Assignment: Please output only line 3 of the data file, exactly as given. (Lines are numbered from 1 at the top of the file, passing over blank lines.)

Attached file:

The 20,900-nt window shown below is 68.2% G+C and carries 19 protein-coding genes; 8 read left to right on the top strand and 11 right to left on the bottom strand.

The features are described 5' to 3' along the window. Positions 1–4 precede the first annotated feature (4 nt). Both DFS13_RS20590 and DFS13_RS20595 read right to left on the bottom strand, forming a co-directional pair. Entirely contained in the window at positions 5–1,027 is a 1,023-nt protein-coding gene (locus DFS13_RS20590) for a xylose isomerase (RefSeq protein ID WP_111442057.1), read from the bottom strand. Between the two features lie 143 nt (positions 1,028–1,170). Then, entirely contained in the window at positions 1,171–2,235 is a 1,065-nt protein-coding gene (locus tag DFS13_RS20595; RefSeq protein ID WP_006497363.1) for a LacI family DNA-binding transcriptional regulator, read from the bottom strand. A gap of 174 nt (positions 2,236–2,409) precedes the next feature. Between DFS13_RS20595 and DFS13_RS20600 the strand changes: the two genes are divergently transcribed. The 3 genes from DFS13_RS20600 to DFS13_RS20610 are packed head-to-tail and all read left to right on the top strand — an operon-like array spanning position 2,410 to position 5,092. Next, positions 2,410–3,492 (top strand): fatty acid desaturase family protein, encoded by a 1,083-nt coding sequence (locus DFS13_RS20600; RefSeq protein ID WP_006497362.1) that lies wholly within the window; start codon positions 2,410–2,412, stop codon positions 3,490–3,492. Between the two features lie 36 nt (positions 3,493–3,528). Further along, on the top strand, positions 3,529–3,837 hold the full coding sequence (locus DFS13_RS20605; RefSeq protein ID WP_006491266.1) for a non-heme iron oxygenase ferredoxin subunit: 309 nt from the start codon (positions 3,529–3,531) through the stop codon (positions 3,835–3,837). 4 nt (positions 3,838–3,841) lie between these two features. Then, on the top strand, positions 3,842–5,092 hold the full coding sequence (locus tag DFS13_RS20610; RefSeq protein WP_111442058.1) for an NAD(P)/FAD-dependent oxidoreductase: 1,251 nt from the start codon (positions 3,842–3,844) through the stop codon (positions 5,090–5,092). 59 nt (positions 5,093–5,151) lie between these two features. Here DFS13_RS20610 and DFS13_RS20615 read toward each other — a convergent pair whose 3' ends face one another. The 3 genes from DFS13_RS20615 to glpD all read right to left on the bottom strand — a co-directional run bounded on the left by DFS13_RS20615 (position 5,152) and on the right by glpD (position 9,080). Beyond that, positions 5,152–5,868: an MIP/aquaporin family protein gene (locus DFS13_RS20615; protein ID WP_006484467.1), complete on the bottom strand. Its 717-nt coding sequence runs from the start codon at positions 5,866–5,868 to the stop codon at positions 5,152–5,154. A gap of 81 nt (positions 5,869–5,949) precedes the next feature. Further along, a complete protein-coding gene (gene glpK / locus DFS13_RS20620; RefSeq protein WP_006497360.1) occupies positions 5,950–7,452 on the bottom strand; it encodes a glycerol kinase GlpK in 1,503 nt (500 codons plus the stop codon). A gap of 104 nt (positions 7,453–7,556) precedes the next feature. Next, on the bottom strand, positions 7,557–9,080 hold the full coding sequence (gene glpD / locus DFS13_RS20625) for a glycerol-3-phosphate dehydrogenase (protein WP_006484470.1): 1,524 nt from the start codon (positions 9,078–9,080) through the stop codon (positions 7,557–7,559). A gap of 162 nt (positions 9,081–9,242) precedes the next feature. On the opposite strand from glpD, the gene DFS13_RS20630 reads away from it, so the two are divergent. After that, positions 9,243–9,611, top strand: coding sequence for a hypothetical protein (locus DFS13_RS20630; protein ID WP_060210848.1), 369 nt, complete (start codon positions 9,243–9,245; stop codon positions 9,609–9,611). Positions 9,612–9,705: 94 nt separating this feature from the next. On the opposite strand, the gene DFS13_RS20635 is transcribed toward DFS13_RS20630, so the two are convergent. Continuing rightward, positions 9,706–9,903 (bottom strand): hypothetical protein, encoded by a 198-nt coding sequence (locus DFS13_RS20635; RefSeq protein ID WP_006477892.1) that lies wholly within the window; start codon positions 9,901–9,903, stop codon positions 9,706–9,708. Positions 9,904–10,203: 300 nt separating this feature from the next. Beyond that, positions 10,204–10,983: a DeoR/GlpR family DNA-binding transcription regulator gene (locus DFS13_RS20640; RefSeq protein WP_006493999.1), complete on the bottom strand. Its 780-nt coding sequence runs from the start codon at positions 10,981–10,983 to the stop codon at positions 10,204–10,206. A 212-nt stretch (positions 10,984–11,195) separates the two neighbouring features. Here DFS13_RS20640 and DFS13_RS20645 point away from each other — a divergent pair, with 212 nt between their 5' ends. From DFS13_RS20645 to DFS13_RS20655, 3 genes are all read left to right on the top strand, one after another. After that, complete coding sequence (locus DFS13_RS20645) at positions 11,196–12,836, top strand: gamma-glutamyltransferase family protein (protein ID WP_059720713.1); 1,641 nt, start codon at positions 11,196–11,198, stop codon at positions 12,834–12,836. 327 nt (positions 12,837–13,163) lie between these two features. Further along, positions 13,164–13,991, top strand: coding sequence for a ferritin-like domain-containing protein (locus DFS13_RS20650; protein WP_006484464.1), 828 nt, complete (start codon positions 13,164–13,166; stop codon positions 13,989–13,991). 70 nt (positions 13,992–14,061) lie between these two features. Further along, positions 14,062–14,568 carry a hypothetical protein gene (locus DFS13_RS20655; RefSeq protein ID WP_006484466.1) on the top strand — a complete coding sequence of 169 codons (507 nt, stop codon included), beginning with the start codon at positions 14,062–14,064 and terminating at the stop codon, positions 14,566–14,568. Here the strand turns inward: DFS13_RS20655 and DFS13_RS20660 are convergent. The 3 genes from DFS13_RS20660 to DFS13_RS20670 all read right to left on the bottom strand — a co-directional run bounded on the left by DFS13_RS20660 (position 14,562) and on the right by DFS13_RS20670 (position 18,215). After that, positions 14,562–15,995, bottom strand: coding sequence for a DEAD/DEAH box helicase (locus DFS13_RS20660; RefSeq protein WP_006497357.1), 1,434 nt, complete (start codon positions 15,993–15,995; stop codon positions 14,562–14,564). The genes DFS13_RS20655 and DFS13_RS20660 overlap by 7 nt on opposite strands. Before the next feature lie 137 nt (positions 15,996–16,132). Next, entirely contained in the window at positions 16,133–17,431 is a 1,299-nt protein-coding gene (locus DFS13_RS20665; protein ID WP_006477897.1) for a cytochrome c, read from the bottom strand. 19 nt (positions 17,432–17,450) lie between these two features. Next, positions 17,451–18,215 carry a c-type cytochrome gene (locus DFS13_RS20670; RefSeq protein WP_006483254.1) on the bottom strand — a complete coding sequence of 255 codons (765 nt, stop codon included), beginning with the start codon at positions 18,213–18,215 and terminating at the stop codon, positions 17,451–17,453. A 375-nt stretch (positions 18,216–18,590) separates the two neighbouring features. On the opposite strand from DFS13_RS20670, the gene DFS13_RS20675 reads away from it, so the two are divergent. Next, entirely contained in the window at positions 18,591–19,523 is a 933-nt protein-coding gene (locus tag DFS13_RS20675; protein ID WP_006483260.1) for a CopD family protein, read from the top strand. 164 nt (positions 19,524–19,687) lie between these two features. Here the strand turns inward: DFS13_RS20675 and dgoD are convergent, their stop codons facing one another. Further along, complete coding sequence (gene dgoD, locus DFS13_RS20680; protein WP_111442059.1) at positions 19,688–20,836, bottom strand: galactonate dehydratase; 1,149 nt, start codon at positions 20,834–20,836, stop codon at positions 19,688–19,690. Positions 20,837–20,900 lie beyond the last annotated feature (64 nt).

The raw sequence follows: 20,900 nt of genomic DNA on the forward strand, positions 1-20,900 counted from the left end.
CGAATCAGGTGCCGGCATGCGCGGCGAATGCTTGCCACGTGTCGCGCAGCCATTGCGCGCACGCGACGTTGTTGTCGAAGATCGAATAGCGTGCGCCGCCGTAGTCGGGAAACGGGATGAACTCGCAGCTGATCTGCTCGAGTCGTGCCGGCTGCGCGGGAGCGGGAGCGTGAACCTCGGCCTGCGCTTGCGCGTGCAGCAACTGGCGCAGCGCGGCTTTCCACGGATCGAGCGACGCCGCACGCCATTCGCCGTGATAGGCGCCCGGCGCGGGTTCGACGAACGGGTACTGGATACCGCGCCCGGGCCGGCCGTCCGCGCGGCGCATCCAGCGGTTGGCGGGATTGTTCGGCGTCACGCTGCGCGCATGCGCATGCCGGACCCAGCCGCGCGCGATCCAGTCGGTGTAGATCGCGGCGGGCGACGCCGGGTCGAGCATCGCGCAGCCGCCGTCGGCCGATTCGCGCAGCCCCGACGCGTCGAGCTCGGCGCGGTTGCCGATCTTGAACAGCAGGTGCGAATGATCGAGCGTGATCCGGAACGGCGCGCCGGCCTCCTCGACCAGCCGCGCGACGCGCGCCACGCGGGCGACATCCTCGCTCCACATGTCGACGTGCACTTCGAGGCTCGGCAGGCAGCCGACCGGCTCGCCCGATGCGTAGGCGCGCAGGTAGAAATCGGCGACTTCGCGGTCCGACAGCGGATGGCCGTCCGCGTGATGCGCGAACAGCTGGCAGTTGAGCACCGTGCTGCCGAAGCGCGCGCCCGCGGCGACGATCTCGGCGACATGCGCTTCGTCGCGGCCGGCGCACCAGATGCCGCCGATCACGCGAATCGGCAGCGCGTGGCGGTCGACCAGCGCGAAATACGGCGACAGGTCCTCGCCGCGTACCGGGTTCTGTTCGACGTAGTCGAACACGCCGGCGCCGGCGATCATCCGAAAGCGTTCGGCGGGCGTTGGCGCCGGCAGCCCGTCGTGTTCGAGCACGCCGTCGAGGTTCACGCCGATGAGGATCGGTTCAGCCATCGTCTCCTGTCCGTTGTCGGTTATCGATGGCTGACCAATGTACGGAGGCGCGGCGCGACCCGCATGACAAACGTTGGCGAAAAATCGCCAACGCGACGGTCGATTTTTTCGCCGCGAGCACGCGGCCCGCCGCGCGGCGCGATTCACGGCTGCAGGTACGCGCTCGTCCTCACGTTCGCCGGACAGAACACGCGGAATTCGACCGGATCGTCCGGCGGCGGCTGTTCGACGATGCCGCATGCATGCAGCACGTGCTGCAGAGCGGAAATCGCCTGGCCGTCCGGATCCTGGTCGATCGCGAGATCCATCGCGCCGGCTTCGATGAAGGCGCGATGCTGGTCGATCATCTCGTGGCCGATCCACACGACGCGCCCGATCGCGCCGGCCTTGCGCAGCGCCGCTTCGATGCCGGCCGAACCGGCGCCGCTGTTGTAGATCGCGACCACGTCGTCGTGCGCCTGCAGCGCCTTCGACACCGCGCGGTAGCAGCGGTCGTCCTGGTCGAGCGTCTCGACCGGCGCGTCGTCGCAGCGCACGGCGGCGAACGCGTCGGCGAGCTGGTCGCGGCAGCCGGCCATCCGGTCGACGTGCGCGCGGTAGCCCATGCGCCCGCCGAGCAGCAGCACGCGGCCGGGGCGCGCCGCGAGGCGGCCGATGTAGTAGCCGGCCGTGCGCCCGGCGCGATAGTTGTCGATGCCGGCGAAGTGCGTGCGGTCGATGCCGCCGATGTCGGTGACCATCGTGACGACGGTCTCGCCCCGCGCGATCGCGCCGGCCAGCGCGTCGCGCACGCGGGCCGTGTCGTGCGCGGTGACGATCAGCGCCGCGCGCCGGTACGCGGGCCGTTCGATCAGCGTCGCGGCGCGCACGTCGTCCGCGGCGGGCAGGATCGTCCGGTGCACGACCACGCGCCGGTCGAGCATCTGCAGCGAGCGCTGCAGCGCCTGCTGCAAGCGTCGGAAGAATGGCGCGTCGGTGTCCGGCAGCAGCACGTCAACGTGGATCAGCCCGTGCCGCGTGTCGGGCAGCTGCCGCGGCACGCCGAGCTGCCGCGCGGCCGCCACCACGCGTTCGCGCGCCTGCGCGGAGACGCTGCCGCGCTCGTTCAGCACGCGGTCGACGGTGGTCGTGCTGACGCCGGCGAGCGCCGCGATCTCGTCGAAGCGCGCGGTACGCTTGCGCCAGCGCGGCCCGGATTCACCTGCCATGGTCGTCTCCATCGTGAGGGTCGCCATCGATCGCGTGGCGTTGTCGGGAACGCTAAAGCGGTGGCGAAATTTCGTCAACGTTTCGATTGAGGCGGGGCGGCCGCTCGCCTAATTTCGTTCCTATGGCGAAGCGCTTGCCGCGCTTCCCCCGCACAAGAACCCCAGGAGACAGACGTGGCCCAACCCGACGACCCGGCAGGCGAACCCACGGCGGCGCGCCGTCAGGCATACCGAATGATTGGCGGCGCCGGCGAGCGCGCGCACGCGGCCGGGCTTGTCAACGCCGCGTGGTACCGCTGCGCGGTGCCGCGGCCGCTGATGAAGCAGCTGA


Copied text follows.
The raw sequence follows: 20,900 nt of genomic DNA on the forward strand, positions 1-20,900 counted from the left end.